On bright hot days, standing in the shade can feel a lot better than standing in the sun. The same goes for oysters living in the inter-tidal shallows of San Francisco Bay. When the tide is low, the oysters bake in the sun. During extreme heat events they can even die. But in this coastal region there is one factor that could help mediate the heat: fog. Indeed, over the past year, San Francisco State graduate student Alexandra (Allie) Margulies has been examining fog data and monitoring oyster density at five sites around the Bay, and recruitment at 10 sites, building on a long-term monitoring dataset collected by the San Francisco Bay National Estuarine Research Reserve.
“Fog can help scatter solar radiation,” Margulies says. “So the prevalence of fog at some sites versus others may be something we should consider in siting new oyster reefs.”
For the last decade, SF State’s Estuary and Ocean Science Center, the Coastal Conservancy and other partners have been steadily experimenting with how best to build new oyster reefs in San Francisco Bay. The idea is that oysters are ecosystem engineers, attracting other marine species, and improving habitats and food webs. Early experiments off the Marin shore have now multiplied to include a large, multi-habitat project off the Contra Costa County shore, including not just oyster reefs but also eelgrass beds, tidal marshes, and upland transition zones. This fall, scientists went out to monitor progress at Giant Marsh, including Margulies who volunteered to help with the hard muddy work in the oozes.
“Going out there it was interesting to see how many oysters were living on the north side versus the south side of the oyster castles,” she says, referring to one of several reef element designs being tested. “Sunlight from the south is often stronger.” Shading from canopies of sea lettuce growing on the new reefs may also help with heat, scientists think.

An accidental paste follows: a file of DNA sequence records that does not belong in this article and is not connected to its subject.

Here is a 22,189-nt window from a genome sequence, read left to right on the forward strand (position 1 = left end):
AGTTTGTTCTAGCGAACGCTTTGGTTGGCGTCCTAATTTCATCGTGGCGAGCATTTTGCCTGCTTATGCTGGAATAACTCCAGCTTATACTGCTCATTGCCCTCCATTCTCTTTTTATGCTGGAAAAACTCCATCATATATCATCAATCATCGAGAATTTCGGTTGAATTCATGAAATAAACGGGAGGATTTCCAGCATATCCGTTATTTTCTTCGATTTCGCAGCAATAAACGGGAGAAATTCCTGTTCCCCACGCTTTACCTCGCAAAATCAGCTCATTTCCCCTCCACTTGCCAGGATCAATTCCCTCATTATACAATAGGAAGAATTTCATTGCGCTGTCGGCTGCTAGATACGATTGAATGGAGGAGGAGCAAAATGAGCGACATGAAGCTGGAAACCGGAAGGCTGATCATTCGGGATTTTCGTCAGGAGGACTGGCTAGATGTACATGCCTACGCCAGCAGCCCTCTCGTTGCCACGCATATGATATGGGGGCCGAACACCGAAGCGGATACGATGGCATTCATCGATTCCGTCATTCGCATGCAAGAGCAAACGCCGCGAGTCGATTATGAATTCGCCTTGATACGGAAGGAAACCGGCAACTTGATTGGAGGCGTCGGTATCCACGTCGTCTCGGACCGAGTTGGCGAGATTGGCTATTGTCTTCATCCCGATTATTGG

Margulies’ early findings, comparing East Bay, South Bay, and Marin sites, suggest that conditions may be slightly less foggy the farther sites are from the Golden Gate. But she didn’t find much difference between Marin sites such as in Sausalito versus San Rafael. Nor has she yet found a higher density of oysters at sites with higher average fog cover that is statistically significant.
“One interesting thing I found is that even though the amount of fog at China Camp in San Rafael isn’t very different, this site had by far the most timepoints that recorded extreme heat,” she says. These temperature sensors, referred to as “data loggers,” are kept around the elevation where oysters are the densest.
Sites in the northeast Bay near Giant Marsh can also be subject to other extreme conditions — such as the flush of freshwater that poured over the saltwater-adapted oyster species during the atmospheric-river storms of 2017. A lesser 2011 storm caused 97-100% mortality of oysters at some sites. Margulies also found a big die-off in 2016 after a multi-year drought, but she isn’t sure of the cause. Oysters do come back, but the ups and downs can be problematic for long-term health.
Fog is certainly a factor for future consideration, as are dramatic salinity and air-temperature fluctuations. The recent heat dome in the Pacific Northwest killed thousands of mussels, for example. United States Geological Survey fog specialist Alicia Torregrosa told Margulies that fog can reduce temperatures on the ground by half a degree per hour of fog cover.
“If certain sites around the Bay provide refuge from extreme weather or conditions, then we can target restoration in those areas to create more stable populations,” says Margulies.
Top photo: Margulies collecting living samples from the reef balls. Photo: Jak Wonderly
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